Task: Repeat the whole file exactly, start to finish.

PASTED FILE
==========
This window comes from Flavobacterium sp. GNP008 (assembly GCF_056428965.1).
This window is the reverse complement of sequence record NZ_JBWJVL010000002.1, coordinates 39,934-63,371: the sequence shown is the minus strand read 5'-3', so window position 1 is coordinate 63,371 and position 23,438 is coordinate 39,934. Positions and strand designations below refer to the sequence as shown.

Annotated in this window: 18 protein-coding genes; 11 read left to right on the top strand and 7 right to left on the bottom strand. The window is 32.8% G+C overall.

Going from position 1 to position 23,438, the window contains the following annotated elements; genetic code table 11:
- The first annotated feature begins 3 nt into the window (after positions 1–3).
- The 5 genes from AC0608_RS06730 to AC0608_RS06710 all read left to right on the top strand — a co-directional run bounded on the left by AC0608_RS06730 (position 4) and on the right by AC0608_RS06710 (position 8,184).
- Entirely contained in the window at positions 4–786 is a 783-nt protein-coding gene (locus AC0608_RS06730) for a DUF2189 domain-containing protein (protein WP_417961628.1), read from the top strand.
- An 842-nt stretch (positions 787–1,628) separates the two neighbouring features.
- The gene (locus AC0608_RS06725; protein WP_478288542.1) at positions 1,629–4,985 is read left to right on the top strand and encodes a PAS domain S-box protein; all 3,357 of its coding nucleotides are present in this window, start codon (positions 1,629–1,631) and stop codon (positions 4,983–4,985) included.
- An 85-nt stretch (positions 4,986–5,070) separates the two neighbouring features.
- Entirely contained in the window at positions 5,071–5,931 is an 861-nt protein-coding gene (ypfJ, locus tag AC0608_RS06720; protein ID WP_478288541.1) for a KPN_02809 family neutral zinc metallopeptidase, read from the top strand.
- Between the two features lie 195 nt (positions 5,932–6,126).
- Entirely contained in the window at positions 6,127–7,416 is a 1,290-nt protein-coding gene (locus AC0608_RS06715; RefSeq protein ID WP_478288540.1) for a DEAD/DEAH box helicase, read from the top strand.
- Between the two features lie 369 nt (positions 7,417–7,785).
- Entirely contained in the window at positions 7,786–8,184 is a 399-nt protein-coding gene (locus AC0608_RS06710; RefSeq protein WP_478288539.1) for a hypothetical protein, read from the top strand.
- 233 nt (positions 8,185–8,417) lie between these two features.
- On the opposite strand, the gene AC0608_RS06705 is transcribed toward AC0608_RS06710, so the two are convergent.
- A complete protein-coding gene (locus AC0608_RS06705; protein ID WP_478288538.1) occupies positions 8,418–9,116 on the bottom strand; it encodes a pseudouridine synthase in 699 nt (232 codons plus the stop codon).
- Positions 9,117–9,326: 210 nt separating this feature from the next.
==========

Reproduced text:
This window comes from Flavobacterium sp. GNP008 (assembly GCF_056428965.1).
This window is the reverse complement of sequence record NZ_JBWJVL010000002.1, coordinates 39,934-63,371: the sequence shown is the minus strand read 5'-3', so window position 1 is coordinate 63,371 and position 23,438 is coordinate 39,934. Positions and strand designations below refer to the sequence as shown.

Annotated in this window: 18 protein-coding genes; 11 read left to right on the top strand and 7 right to left on the bottom strand. The window is 32.8% G+C overall.

Going from position 1 to position 23,438, the window contains the following annotated elements; genetic code table 11:
- The first annotated feature begins 3 nt into the window (after positions 1–3).
- The 5 genes from AC0608_RS06730 to AC0608_RS06710 all read left to right on the top strand — a co-directional run bounded on the left by AC0608_RS06730 (position 4) and on the right by AC0608_RS06710 (position 8,184).
- Entirely contained in the window at positions 4–786 is a 783-nt protein-coding gene (locus AC0608_RS06730) for a DUF2189 domain-containing protein (protein WP_417961628.1), read from the top strand.
- An 842-nt stretch (positions 787–1,628) separates the two neighbouring features.
- The gene (locus AC0608_RS06725; protein WP_478288542.1) at positions 1,629–4,985 is read left to right on the top strand and encodes a PAS domain S-box protein; all 3,357 of its coding nucleotides are present in this window, start codon (positions 1,629–1,631) and stop codon (positions 4,983–4,985) included.
- An 85-nt stretch (positions 4,986–5,070) separates the two neighbouring features.
- Entirely contained in the window at positions 5,071–5,931 is an 861-nt protein-coding gene (ypfJ, locus tag AC0608_RS06720; protein ID WP_478288541.1) for a KPN_02809 family neutral zinc metallopeptidase, read from the top strand.
- Between the two features lie 195 nt (positions 5,932–6,126).
- Entirely contained in the window at positions 6,127–7,416 is a 1,290-nt protein-coding gene (locus AC0608_RS06715; RefSeq protein ID WP_478288540.1) for a DEAD/DEAH box helicase, read from the top strand.
- Between the two features lie 369 nt (positions 7,417–7,785).
- Entirely contained in the window at positions 7,786–8,184 is a 399-nt protein-coding gene (locus AC0608_RS06710; RefSeq protein WP_478288539.1) for a hypothetical protein, read from the top strand.
- 233 nt (positions 8,185–8,417) lie between these two features.
- On the opposite strand, the gene AC0608_RS06705 is transcribed toward AC0608_RS06710, so the two are convergent.
- A complete protein-coding gene (locus AC0608_RS06705; protein ID WP_478288538.1) occupies positions 8,418–9,116 on the bottom strand; it encodes a pseudouridine synthase in 699 nt (232 codons plus the stop codon).
- Positions 9,117–9,326: 210 nt separating this feature from the next.